The renewable electricity surcharge, introduced under the German Renewable Energy Sources Act (EEG), “will go from 6.5 to 3.7 cents per kWh starting 1 January,” said Peter Altmaier, the country’s caretaker minister of economy and energy.

“That’s a decrease of almost 43%,” Altmaier told journalists on Friday (15 October, 2021)’.

Reply to  griff
February 14, 2022 7:45 am

The problem is simple Griff. Germany’s electricity is three times the price of France and Germany is the highest emitter of CO2 by country, per capita and per MWh generated, in Europe.
In short Energiewende has trebled electricity prices and increased CO2 emissions.
No doubt you consider that a laudable result.

Last edited 4 months ago by Leo Smith
ghalfrunt
Reply to  Leo Smith
February 14, 2022 8:18 am

france has problem with their reactors. they have maxed out the 2gw link importing from from uk to france and regularly imports 6-8 GW from germany and 2 gw from spain!

Drake
Reply to  ghalfrunt
February 14, 2022 11:55 am

Thanks for not providing the WHEN of the importing of power as you have noted.

WHEN?? The sun is shining and the wind is blowing??

And are they getting PAID to take the excess load off of the German and Spain grids???

Inquiring minds want to know.

LdB
Reply to  ghalfrunt
February 14, 2022 5:42 pm

UK was the 2nd biggest importer of energy in 2021 after Italy but apparently it is supplying France who is the biggest exporter in europe in 2021.

All readily available data
https://www.neweurope.eu/article/despite-heavy-imports-france-still-biggest-exporter-in-europe/

France and UK did reverse their inter-connector for a brief periods in November and December.

So your statement is at best misleading at worst deliberate deceit.

bonbon
Reply to  griff
February 14, 2022 7:49 am

Well, instead of dropping energy prices for voters, they rocketed skyward. No matter what they try it ricochets green bills!

What do you think of my post above about Greenpeace?

Last edited 4 months ago by bonbon
Reply to  griff
February 14, 2022 8:12 am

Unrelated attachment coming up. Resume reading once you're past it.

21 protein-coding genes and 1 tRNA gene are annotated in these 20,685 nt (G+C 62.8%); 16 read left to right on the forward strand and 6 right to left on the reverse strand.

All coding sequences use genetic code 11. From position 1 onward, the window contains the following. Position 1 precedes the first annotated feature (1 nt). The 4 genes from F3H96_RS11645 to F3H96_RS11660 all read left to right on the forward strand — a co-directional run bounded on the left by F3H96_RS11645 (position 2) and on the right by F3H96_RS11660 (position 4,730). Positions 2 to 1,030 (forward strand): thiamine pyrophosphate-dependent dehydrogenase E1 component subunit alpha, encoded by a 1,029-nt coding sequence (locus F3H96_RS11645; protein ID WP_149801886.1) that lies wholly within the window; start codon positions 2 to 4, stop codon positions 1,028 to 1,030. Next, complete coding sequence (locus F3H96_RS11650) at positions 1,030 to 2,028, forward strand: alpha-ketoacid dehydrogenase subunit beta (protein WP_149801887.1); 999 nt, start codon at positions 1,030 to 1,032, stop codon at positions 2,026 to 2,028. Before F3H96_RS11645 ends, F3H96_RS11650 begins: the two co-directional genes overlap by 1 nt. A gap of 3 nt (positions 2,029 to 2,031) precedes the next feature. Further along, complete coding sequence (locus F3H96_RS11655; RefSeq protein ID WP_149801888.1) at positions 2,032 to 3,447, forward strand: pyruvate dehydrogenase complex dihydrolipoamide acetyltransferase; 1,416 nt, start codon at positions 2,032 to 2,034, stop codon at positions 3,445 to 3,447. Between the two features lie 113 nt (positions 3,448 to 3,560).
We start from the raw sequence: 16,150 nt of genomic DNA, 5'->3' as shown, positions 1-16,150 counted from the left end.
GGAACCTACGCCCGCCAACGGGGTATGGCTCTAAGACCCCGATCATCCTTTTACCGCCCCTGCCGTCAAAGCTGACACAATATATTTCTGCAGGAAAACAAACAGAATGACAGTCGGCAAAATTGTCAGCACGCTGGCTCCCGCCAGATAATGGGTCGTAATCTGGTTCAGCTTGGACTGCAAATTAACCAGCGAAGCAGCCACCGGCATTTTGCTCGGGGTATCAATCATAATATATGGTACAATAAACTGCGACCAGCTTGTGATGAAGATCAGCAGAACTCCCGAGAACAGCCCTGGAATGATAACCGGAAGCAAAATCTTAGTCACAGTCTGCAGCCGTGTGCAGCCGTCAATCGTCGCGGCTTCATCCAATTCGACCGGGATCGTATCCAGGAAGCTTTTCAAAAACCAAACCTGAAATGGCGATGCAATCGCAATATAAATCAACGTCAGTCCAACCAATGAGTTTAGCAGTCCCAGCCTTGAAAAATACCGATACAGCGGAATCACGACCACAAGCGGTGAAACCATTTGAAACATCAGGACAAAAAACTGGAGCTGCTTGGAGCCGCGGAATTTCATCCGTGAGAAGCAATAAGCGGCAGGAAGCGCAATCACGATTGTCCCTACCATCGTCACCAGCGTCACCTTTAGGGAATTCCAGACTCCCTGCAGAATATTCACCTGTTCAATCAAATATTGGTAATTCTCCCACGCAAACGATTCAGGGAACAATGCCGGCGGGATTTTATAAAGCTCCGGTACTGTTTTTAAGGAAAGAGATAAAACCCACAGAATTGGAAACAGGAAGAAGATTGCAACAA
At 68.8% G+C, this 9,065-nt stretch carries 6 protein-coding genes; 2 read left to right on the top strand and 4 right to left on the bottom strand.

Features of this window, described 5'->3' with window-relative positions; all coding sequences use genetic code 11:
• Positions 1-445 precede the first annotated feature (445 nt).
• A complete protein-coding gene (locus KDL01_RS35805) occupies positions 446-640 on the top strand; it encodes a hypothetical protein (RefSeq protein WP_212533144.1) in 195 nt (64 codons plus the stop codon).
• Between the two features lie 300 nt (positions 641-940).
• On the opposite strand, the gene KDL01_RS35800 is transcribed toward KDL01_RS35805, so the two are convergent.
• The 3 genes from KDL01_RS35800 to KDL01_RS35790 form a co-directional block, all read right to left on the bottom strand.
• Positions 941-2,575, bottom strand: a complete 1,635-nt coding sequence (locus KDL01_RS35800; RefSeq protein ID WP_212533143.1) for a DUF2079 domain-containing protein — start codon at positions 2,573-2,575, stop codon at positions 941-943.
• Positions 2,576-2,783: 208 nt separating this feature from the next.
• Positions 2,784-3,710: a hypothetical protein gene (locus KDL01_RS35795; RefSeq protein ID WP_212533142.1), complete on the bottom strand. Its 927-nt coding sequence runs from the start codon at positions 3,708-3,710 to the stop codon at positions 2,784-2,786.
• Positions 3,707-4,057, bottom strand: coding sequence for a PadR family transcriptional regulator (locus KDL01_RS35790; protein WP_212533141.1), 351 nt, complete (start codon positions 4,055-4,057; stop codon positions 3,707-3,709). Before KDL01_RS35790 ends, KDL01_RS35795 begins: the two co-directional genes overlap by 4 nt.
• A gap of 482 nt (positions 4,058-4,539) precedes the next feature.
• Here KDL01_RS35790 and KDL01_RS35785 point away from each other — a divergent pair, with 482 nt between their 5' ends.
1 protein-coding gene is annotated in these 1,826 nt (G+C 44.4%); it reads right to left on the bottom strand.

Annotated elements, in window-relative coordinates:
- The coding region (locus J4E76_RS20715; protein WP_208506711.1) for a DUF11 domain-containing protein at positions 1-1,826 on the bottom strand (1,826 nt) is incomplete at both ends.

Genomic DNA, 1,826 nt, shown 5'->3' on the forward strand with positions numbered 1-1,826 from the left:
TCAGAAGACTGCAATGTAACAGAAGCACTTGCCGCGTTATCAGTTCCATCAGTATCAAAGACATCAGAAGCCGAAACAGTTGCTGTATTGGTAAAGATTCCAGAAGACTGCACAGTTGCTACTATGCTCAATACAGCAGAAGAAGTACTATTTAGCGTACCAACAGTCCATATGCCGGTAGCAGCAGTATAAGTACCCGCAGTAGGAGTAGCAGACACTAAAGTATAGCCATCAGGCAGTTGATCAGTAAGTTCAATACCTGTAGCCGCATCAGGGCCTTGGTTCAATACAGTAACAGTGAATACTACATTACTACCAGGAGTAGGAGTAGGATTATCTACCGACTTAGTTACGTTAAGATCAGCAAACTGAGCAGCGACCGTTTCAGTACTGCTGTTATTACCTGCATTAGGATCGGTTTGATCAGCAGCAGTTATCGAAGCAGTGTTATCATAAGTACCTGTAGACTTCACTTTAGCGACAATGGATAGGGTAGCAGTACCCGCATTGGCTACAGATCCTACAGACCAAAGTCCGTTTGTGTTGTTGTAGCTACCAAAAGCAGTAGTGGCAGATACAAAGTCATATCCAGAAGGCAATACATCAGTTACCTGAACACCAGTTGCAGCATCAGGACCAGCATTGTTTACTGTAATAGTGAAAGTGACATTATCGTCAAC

The problem is that weak minded leaders fell for a massive scientific fraud and leveraged an imaginary problem unambiguously precluded by legitimate science into a political ideology.

You would think that the Germans should know better than to do this again.

MarkW
Reply to  griff
February 14, 2022 8:46 am

Decreasing the subsidy renewable energy from insane to merely stupid is proof that renewable energy is the wave of the future.

Reply to  griff
February 14, 2022 11:43 am

Griff
what exactly is the problem in Germany from renewables?

As Leo Smith points out, the price of Germany’s outdated 1970’s antinuclear greenism is to be among the highest per capita CO2 emitters in the world.

So what you are really asking is,

“What exactly is the problem with CO2?”

And it’s a good question of course.

pigs_in_space
Reply to  griff
February 14, 2022 12:59 pm

The simple fact Griff, is you can’t generate solar power with moonlight or on bad weather days.
Being as you have never set foot in Germany, you wouldn’t appear to know it’s a country invaded by FOG for a lot of the winter.
When you have fog (nebel in German), you automatically have neither wind nor solar.

Is this an explanation your thick head can actually understand?

Reply to  griff
February 14, 2022 2:35 pm

Can’t find these 43% less on my invoice, continue dreaming ! 😀

John K. Sutherland
February 14, 2022 7:04 am

Europe and too many other relatively wealthy countries with green dreams and a lack of technological understanding (in their politics), have been persuaded to believe that the way forward can be achieved by BANNING something (fossil fuels, and nuclear… in the case of Germany) while going out on a limb with ineffective ‘unreliables’ (wind and solar).

Other countries, much more well-informed and enlightened, know that the way forward is achieved by first CONSTRUCTING something (alternatives that work, like Nuclear Power), as with Russia, India, China, Japan… and the ‘new’, France, while using Fossil fuels as a bridge. The difference will be about 30 years of progress, as opposed to stagnation, and thousands if not millions of winter deaths because of energy unavailability and affordability.

michael hart
Reply to  John K. Sutherland
February 14, 2022 4:24 pm

My thoughts entirely, John.
Back in the 80’s recession in the UK there was a saying “You can’t buy Japanese cars with British haircuts”.

Later on, and into the 90’s (and still today) there were too many people who thought we could all get better off by selling and re-selling the same houses to each other at ever inflating prices, not by actually building new and better houses.

ResourceGuy
February 14, 2022 7:45 am

The French will supply nuclear power to the anti-nuclear Germans and Norway will supply gas and gas-power electricity to the Brits. The Brits will supply excess power randomly to the Continent and China will supply all goods by rail to Europe via Russia. It will only take five more tax hikes on carbon to power the great money wheel.

richard
February 14, 2022 7:50 am

Interesting piece in the FT about fertilizer. The Eu is now reliant on Russia for fertilizer. Moreover the EU companies that handle this are increasingly dependent on Russian gas. There seems to be collective madness in Europe. Maybe not , France, who will be continuing with Nuclear.

pigs_in_space
Reply to  richard
February 14, 2022 1:23 pm

This site is dependent on posters like Griff for fertiliser…

Pat from kerbob
Reply to  pigs_in_space
February 14, 2022 9:33 pm

With output greater than Russia

Or is that “by” Russia as well?

bonbon
February 14, 2022 7:59 am